Sunday, 30 March 2014

On the workbench: Imperial Knight

There is a reason for my absence from blogging - firstly, my day job has been busy and painting time has been at a minimum... But secondly, these pictures should say the rest...


I've started the first stage of my Imperial Knight! It's a whole lot of plastic, and a whole lot of work, but I think it's coming together nicely. The skeleton is nearing completion, and as you can see I've made a base for it as well.


I'm going with a fairly typical "box art" approach, but with my own spin so far as weathering and extras goes. This is going to be a heavily worn, very well used, Knight!

Thursday, 20 March 2014

Tutorial: Painting digital camouflage on a Tau Devilfish - part 3

Stage 9:Paint fine details
I confess that I forgot to photo this stage! But it's easy to describe: apply any decals, via your chosen method. Paint small details like glass view ports etc.

Stage 10: Apply chipping
This is a fun and easy stage! I used a sponge to apply small chips across the model. Basically, take a dark(er) colour and dip a small piece of sponge into it. Using tweezers, dab this across your model.

I used Rhinox Brown, and went further by highlighting the chips. Take a lighter colour than your base coat, and a detail brush. Paint the underside of each chip to simulate depth.

This stage can be skipped if you are in a rush!

Stage 11: Apply weathering powder
With weathering powders, it's important to apply them in the appropriate order, and to build up layers. Don't use huge amounts and then be surprised when the model looks unreal. It's better to build them up with various colours, carefully, using multiple fixative coats as well.

I prefer MIG weathering powders. I applied powders to the exhaust vents and other areas that would generate heat. I sealed those areas with a dab of MIG "Pigment Fixer".

Then I went round the model again, applying more weathering powder - mainly to the underside but all areas which would attract dirt. Again, I fixed this.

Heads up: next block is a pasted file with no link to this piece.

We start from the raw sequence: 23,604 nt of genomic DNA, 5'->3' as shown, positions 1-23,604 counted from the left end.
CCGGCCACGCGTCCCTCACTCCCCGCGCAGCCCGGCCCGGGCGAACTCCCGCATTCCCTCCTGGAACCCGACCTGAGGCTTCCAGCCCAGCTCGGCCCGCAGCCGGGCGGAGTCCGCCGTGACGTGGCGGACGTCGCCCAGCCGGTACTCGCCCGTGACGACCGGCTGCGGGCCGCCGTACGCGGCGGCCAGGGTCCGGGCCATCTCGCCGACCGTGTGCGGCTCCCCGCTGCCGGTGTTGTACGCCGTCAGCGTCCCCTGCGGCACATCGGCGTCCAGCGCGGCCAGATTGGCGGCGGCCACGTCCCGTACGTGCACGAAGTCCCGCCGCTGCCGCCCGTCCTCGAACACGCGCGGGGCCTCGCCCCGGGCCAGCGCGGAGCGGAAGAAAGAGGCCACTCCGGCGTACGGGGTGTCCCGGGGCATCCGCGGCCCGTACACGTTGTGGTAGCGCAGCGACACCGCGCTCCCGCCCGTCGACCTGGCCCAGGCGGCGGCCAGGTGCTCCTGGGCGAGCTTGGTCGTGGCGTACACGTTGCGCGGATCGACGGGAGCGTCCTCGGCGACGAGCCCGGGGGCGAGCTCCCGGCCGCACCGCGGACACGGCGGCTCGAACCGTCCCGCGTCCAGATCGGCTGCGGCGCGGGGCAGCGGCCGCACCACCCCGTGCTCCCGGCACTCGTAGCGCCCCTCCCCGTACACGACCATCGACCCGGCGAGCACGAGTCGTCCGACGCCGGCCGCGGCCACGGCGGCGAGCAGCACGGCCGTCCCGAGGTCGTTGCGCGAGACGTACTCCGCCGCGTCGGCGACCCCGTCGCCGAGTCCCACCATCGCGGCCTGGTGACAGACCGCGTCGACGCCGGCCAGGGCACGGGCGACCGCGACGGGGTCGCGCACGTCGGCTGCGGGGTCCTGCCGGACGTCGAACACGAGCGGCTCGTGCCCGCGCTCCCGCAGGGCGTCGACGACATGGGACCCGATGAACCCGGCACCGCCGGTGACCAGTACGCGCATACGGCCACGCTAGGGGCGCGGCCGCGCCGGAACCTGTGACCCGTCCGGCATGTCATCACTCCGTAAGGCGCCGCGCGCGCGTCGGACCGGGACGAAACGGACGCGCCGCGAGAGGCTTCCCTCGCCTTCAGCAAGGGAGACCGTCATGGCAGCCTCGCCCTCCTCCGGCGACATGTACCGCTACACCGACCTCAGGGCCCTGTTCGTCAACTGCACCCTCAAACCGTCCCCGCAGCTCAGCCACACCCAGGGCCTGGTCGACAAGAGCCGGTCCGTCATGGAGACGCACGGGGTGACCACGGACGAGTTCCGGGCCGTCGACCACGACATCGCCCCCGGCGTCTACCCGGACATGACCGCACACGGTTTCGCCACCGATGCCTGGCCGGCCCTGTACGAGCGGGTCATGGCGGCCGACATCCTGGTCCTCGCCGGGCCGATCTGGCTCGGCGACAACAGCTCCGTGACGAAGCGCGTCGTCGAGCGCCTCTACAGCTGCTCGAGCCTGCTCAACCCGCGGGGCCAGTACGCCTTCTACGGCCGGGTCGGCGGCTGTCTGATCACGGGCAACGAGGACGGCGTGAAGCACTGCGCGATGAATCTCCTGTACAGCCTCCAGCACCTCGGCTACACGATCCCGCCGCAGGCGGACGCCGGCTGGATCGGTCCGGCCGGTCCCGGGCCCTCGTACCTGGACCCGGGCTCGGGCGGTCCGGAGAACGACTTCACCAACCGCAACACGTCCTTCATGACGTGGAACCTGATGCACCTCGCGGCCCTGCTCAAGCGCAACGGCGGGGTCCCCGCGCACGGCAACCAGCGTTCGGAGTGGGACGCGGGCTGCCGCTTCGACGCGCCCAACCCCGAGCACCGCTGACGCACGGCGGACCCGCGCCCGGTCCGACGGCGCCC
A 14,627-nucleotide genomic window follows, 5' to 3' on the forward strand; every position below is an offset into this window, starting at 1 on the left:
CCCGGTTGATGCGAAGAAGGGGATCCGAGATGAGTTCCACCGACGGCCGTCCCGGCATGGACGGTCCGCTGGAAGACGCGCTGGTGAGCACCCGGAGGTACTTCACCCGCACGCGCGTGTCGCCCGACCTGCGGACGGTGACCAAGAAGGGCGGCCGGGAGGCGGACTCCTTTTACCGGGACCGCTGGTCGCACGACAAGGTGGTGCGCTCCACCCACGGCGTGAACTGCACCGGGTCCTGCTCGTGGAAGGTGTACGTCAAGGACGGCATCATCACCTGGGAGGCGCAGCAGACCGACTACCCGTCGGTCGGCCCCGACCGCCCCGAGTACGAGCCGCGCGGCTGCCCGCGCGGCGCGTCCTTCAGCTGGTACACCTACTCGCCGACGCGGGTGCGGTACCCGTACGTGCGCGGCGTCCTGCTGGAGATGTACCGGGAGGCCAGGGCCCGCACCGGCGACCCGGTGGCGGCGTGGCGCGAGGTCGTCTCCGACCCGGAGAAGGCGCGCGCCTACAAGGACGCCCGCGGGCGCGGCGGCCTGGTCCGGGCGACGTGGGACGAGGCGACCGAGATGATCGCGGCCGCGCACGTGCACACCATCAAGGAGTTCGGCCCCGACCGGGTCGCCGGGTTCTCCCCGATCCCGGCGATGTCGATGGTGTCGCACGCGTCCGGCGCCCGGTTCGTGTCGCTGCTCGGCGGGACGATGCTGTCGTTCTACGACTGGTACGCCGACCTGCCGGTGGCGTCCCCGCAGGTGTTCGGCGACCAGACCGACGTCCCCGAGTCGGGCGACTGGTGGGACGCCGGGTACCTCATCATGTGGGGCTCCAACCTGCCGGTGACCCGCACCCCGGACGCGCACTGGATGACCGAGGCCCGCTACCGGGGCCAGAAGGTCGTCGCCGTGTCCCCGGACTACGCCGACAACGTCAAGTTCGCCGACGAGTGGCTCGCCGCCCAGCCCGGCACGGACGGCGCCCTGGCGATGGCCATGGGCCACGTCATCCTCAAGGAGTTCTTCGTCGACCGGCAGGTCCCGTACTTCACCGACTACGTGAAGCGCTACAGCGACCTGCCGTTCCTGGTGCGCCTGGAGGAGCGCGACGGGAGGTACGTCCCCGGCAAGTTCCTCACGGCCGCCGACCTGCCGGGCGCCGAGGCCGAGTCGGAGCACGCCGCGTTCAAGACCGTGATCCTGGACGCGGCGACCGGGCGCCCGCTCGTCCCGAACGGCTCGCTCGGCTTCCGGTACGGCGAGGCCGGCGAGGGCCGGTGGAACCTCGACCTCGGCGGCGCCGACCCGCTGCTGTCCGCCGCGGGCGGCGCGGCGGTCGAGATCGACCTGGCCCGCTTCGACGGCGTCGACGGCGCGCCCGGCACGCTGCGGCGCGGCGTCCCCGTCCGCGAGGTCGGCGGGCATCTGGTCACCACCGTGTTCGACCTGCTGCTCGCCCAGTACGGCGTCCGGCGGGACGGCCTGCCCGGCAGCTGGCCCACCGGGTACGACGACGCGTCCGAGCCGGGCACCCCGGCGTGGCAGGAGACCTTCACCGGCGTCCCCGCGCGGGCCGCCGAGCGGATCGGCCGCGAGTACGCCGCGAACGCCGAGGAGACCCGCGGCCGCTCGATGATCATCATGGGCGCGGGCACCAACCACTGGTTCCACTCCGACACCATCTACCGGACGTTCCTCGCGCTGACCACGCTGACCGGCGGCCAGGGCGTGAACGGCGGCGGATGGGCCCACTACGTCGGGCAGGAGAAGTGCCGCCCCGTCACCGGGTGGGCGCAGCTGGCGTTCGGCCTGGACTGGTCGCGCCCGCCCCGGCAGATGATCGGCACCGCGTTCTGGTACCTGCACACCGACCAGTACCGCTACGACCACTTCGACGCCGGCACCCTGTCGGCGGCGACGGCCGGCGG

Stage 12: Seal with varnish
Seal the model again with another thin coat of varnish. This will protect the wash we applied earlier, and also the weathering powders - if you game with your models, these are very prone to coming off if you don't seal them properly.

Here is the finished model...


I inverted the colours on the engines, to add some variety. Note the heavy staining on these parts.


Metallic parts were painted with a dry brush of Necron Compound, followed by a heavy wash of Nuln Oil; this creates a really dark metal.


I will be adding the drones later...

 The rear of the vehicle - both heavily chipped and weathered...


This shot shows the underside. In applying the weathering powders, I did so directionally: simulating the movement of dust and grit as the Devilfish hovers.

That's it for now - a fast and easy way to paint weathered tanks and vehicles!




Monday, 17 March 2014

Tutorial: Painting digital camouflage on a Tau Devilfish - part 2

Stage 6: Apply varnish
Do a quick pass over your model with a satin or gloss varnish - this will protect your paint job and help the wash in the next stage...

Stage 7: Apply a wash
There are lots of ways this could be done - I'm a big fan of Citadel Shades, for example, but wanted to try something darker for this project. On large tanks like this, I like to use MIG Productions "Dark Wash".

This is an enamel wash. Simply load up your brush, and set it to the grooves and recessed parts of the model. The wash flows right off of your brush, and into the detail. This can be messy, but you will be left with something like this:


Remember to wash your brushes well after using this wash - it will ruin expensive brushes, so use something cheap for this part. 

Stage 8: Clean up wash